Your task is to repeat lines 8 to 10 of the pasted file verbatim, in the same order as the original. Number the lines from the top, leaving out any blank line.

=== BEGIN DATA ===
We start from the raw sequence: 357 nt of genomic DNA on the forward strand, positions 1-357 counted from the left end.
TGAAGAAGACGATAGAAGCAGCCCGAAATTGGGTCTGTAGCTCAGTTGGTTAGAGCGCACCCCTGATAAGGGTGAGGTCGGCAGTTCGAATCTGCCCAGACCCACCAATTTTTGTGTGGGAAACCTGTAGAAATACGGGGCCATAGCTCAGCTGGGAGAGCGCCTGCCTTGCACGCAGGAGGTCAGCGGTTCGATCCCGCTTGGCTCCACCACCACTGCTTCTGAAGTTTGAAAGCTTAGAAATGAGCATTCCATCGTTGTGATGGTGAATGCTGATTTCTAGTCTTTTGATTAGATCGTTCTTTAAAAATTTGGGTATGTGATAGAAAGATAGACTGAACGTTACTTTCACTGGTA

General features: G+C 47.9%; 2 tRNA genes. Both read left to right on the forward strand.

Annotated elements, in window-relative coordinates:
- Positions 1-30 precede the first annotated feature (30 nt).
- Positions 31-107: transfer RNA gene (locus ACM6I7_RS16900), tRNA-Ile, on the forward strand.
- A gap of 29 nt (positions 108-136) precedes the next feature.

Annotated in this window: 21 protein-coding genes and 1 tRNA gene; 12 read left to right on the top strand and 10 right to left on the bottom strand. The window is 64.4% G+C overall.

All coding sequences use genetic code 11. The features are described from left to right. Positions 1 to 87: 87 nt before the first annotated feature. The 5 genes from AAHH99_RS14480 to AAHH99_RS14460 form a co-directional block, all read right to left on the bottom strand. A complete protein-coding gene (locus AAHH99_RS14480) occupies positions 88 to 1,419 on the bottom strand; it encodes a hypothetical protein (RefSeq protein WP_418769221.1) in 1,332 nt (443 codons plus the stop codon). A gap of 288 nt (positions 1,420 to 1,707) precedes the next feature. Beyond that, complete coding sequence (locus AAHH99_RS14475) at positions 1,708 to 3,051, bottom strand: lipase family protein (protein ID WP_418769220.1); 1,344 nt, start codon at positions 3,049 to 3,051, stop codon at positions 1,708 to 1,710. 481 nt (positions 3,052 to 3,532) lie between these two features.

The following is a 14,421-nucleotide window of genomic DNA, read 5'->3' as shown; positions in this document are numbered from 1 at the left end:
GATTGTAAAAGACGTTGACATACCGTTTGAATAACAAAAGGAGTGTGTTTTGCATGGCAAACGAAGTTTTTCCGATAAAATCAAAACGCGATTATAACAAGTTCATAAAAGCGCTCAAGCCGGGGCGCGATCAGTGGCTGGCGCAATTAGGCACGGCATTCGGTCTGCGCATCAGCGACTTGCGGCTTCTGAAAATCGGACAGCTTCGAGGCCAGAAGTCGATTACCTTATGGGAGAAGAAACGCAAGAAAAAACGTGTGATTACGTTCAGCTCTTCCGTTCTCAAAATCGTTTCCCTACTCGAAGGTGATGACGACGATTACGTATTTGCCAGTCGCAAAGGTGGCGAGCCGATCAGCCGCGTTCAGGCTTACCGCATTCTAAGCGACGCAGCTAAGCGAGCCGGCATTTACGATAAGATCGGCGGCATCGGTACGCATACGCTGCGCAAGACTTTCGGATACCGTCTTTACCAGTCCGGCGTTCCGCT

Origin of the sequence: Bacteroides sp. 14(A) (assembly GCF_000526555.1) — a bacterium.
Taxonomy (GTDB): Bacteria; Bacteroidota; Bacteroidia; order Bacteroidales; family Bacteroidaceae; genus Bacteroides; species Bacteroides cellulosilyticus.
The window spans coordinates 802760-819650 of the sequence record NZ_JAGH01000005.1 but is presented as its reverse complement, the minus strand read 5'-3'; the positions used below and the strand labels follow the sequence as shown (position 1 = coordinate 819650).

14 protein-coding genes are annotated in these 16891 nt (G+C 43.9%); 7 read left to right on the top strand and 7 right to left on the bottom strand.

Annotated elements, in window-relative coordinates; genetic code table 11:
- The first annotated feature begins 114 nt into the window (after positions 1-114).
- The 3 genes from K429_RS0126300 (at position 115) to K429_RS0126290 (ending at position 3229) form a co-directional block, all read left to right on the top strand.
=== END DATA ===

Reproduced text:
Annotated in this window: 21 protein-coding genes and 1 tRNA gene; 12 read left to right on the top strand and 10 right to left on the bottom strand. The window is 64.4% G+C overall.

All coding sequences use genetic code 11. The features are described from left to right. Positions 1 to 87: 87 nt before the first annotated feature. The 5 genes from AAHH99_RS14480 to AAHH99_RS14460 form a co-directional block, all read right to left on the bottom strand. A complete protein-coding gene (locus AAHH99_RS14480) occupies positions 88 to 1,419 on the bottom strand; it encodes a hypothetical protein (RefSeq protein WP_418769221.1) in 1,332 nt (443 codons plus the stop codon). A gap of 288 nt (positions 1,420 to 1,707) precedes the next feature. Beyond that, complete coding sequence (locus AAHH99_RS14475) at positions 1,708 to 3,051, bottom strand: lipase family protein (protein ID WP_418769220.1); 1,344 nt, start codon at positions 3,049 to 3,051, stop codon at positions 1,708 to 1,710. 481 nt (positions 3,052 to 3,532) lie between these two features.

The following is a 14,421-nucleotide window of genomic DNA, read 5'->3' as shown; positions in this document are numbered from 1 at the left end: